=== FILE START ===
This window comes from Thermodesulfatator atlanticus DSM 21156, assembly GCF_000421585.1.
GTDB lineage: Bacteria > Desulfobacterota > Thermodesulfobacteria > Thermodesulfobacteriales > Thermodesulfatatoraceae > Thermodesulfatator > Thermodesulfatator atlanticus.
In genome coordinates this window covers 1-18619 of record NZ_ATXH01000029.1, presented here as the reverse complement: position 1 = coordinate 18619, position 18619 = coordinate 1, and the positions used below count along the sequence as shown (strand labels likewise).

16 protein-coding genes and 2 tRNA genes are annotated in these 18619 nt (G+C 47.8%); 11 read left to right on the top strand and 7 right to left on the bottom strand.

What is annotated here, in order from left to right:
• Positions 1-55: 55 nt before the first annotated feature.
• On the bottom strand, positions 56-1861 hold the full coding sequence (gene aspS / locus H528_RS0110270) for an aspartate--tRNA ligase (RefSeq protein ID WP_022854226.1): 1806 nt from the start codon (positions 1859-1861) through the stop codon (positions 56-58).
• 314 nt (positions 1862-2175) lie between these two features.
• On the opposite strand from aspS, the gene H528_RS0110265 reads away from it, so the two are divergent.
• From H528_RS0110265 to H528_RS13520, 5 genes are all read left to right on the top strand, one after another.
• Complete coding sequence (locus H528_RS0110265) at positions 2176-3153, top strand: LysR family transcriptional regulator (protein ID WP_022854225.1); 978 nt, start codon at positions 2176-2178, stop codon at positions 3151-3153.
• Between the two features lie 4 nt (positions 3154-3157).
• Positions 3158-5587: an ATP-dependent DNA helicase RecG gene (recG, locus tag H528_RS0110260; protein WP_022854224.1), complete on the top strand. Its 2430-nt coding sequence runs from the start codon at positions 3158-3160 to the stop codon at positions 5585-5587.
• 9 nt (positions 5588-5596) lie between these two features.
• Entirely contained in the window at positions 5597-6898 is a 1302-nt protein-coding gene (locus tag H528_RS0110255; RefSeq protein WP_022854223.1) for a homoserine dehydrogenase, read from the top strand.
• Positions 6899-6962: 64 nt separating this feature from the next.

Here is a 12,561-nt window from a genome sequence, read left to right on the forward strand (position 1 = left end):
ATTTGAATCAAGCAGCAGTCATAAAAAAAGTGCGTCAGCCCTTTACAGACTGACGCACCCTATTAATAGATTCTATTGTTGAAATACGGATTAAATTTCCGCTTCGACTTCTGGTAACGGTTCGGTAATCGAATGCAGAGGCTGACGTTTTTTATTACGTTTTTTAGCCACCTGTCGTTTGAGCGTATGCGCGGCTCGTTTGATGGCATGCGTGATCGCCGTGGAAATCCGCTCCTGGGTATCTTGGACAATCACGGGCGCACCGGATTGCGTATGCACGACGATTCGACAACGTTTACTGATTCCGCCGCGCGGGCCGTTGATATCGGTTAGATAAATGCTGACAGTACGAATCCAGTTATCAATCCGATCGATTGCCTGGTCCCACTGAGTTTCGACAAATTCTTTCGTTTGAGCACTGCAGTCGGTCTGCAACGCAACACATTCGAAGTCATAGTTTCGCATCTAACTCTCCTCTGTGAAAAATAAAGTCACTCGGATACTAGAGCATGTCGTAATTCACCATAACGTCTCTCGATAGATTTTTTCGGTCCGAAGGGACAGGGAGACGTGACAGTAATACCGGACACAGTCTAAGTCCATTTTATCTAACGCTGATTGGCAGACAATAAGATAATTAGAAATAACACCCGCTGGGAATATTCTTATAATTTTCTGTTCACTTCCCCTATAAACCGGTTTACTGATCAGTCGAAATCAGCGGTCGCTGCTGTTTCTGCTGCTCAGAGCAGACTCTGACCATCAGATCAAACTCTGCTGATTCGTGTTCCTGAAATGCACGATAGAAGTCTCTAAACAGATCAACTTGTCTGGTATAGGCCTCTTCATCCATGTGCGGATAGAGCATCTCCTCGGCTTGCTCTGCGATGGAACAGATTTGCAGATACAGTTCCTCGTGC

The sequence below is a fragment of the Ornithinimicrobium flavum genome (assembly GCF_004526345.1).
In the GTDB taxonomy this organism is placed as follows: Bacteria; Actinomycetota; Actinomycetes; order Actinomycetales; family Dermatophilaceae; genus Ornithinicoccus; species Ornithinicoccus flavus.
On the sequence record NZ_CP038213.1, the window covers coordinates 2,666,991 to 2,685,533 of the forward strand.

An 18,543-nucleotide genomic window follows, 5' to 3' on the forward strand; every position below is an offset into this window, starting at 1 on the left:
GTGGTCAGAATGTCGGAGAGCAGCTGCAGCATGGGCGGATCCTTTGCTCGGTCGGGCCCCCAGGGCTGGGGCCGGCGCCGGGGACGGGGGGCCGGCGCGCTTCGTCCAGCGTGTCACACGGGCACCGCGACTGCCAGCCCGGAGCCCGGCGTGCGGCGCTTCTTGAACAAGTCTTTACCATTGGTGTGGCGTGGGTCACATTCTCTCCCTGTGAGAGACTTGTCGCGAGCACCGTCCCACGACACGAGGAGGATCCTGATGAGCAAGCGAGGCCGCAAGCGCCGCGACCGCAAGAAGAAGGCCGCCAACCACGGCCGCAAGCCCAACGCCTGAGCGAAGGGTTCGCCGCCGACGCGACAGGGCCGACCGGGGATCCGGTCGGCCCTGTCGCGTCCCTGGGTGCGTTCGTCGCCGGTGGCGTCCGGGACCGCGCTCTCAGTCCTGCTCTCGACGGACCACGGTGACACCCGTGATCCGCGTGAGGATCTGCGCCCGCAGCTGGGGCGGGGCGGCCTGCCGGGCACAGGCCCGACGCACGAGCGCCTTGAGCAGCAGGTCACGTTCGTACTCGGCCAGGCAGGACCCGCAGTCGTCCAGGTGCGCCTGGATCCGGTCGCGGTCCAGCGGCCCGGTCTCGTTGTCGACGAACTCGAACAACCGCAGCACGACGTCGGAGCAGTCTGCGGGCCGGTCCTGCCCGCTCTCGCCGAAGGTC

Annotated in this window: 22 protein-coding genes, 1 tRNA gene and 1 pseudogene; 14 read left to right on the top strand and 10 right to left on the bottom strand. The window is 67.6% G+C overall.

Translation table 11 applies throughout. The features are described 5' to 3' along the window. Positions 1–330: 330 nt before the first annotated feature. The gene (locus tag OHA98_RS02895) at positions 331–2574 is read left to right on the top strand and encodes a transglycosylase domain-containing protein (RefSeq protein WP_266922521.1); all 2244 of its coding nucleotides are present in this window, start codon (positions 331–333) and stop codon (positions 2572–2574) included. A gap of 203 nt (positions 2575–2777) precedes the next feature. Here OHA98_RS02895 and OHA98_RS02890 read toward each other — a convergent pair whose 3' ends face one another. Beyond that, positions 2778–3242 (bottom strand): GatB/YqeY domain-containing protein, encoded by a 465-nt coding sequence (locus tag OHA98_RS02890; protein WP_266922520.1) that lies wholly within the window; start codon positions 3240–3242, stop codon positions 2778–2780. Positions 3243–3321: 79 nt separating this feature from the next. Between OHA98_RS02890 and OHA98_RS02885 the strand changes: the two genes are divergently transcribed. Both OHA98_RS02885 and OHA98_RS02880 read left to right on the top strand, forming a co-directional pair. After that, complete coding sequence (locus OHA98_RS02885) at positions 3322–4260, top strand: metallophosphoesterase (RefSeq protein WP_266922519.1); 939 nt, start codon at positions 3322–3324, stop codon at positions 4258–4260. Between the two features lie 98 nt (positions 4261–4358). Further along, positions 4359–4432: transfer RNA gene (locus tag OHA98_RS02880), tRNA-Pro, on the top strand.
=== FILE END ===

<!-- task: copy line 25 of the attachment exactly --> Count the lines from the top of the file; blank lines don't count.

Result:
Translation table 11 applies throughout. The features are described 5' to 3' along the window. Positions 1–330: 330 nt before the first annotated feature. The gene (locus tag OHA98_RS02895) at positions 331–2574 is read left to right on the top strand and encodes a transglycosylase domain-containing protein (RefSeq protein WP_266922521.1); all 2244 of its coding nucleotides are present in this window, start codon (positions 331–333) and stop codon (positions 2572–2574) included. A gap of 203 nt (positions 2575–2777) precedes the next feature. Here OHA98_RS02895 and OHA98_RS02890 read toward each other — a convergent pair whose 3' ends face one another. Beyond that, positions 2778–3242 (bottom strand): GatB/YqeY domain-containing protein, encoded by a 465-nt coding sequence (locus tag OHA98_RS02890; protein WP_266922520.1) that lies wholly within the window; start codon positions 3240–3242, stop codon positions 2778–2780. Positions 3243–3321: 79 nt separating this feature from the next. Between OHA98_RS02890 and OHA98_RS02885 the strand changes: the two genes are divergently transcribed. Both OHA98_RS02885 and OHA98_RS02880 read left to right on the top strand, forming a co-directional pair. After that, complete coding sequence (locus OHA98_RS02885) at positions 3322–4260, top strand: metallophosphoesterase (RefSeq protein WP_266922519.1); 939 nt, start codon at positions 3322–3324, stop codon at positions 4258–4260. Between the two features lie 98 nt (positions 4261–4358). Further along, positions 4359–4432: transfer RNA gene (locus tag OHA98_RS02880), tRNA-Pro, on the top strand.